I’m writing this column before the midterm elections on November 8th, but you are, in all likelihood, reading it after. The elections may have gone well, and they may have gone poorly. Most likely, they were a mixture, with some great results and some awful ones.
But regardless of the outcome of the election, we have to be clear-eyed about where we are politically. The reactionary right has seen an opening to attack our communities, and they’ll continue to target us. And unfortunately, there will still be dangerous elected bigots in positions of power next year, in position to amplify racism and transphobia and homophobia in the broader community.
It’s worth going over our recent history. The past two years have been a harsh assault on our communities, and this year has been particularly difficult. Pride events this year came under harsh attack from far-right extremist groups like the Proud Boys, who attacked events in Wilmington, Sanford, and Apex in North Carolina alone, and many more in other states. Nearly every drag event or pride parade in North Carolina has seen threatening protestors. In Idaho, thirty-one members of Patriot Front, a white nationalist terror group, were arrested near Coeur D’Alene Pride with riot gear and smoke grenades.
This extremist threat has gone hand in hand with an aggressive and coordinated assault on LGBTQ+ Americans, particularly targeting the trans community. National organizations like the Alliance Defending Freedom and ALEC have provided model legislation for politicians seeking to attack our communities as a wedge issue. The results have been catastrophic: 3 states (Arkansas, Arizona, and Alabama) have passed bills banning gender-affirming care for trans youth, while 18 have passed laws banning some or all trans youth from competing in sports in a way which is congruent with their gender identity. Moreover, many states, like Florida and Texas, have seen back-end attempts at restricting care for trans youth through administrative methods, like state medical boards or the child welfare system.
This all-out attack works in tandem with the violence we’ve discussed above. These state-sponsored attacks on our communities provide political license to the kind of violence which we’ve seen in the community.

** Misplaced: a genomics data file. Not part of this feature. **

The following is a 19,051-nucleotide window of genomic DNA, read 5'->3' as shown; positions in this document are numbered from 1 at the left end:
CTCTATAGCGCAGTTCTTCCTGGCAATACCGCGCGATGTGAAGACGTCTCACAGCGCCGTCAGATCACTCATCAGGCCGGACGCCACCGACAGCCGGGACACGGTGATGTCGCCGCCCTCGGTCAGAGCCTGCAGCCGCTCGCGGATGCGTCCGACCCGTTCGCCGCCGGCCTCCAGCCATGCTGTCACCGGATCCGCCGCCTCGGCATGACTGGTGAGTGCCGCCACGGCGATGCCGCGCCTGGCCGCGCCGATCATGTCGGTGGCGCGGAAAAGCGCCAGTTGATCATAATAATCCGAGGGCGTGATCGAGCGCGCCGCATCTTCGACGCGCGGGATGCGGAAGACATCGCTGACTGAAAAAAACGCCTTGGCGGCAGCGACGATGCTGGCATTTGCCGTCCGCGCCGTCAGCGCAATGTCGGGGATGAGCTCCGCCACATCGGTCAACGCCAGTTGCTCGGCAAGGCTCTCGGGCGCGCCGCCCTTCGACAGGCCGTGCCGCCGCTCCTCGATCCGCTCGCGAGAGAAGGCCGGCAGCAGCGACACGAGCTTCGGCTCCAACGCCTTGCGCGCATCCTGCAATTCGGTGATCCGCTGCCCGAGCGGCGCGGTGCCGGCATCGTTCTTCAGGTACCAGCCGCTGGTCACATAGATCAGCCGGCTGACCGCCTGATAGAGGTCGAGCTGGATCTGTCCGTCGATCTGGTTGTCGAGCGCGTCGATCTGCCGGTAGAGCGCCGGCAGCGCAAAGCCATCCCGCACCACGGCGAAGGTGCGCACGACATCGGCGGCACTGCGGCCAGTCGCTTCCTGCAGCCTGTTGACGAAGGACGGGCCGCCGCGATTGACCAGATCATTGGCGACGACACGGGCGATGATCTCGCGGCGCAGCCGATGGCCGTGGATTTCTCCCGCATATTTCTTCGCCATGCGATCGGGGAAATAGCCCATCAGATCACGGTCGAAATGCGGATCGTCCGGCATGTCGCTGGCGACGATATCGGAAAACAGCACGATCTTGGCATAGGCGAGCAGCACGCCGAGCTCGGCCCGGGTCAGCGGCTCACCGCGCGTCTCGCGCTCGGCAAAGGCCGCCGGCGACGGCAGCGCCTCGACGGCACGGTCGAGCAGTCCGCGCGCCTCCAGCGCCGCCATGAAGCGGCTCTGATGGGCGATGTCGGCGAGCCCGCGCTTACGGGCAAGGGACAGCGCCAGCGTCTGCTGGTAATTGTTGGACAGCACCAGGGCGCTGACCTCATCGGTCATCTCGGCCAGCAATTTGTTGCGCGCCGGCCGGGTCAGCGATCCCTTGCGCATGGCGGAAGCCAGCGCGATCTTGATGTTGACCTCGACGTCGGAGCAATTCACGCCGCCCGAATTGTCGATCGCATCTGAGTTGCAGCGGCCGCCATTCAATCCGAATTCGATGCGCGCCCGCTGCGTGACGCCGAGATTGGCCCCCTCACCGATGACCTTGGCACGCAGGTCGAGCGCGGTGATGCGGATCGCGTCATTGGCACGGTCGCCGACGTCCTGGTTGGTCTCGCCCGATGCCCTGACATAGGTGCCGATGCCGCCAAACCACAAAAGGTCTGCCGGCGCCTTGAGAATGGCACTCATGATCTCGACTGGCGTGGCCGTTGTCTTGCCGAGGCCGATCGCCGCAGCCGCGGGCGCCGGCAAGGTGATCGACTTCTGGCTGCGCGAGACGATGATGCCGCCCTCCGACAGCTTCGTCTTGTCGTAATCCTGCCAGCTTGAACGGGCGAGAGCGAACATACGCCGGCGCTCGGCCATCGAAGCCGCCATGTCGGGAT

The picture looks bleak, but it’s important to remember that we’ve been here before. American history has a recurring theme of civil rights strides, followed by harsh backlash. It’s instructive that this latest wave of hateful backlash comes directly after years of hard of work by LGBTQ rights activists and after the uprisings following the murder of George Floyd. Movements for justice often beget movements against justice.
It’s worth then thinking about how our community has responded to these threats in the past, and how we can use this legacy of resistance in the fight ahead. There’s a rich history of community care and mutual aid in marginalized communities – and this spirit of solidarity and showing up is what we need for the years to come.
Even in the past few years, we’ve seen powerful resistance in our communities to hate and violence. In Ohio, trans activists and allies were able to defeat an attack on youth in the state education system. Bills attacking our communities all over the country have died in committee. And here in North Carolina, we were able to defeat bills attacking sports, gender-affirming care, and our school curricula, thanks to activists and community members like you. There are no guarantees – but if we band together our communities are powerful.
I can’t promise that it won’t be a struggle. Our opponents are coming for our whole lives. But we are obliged to work together in defense of each other.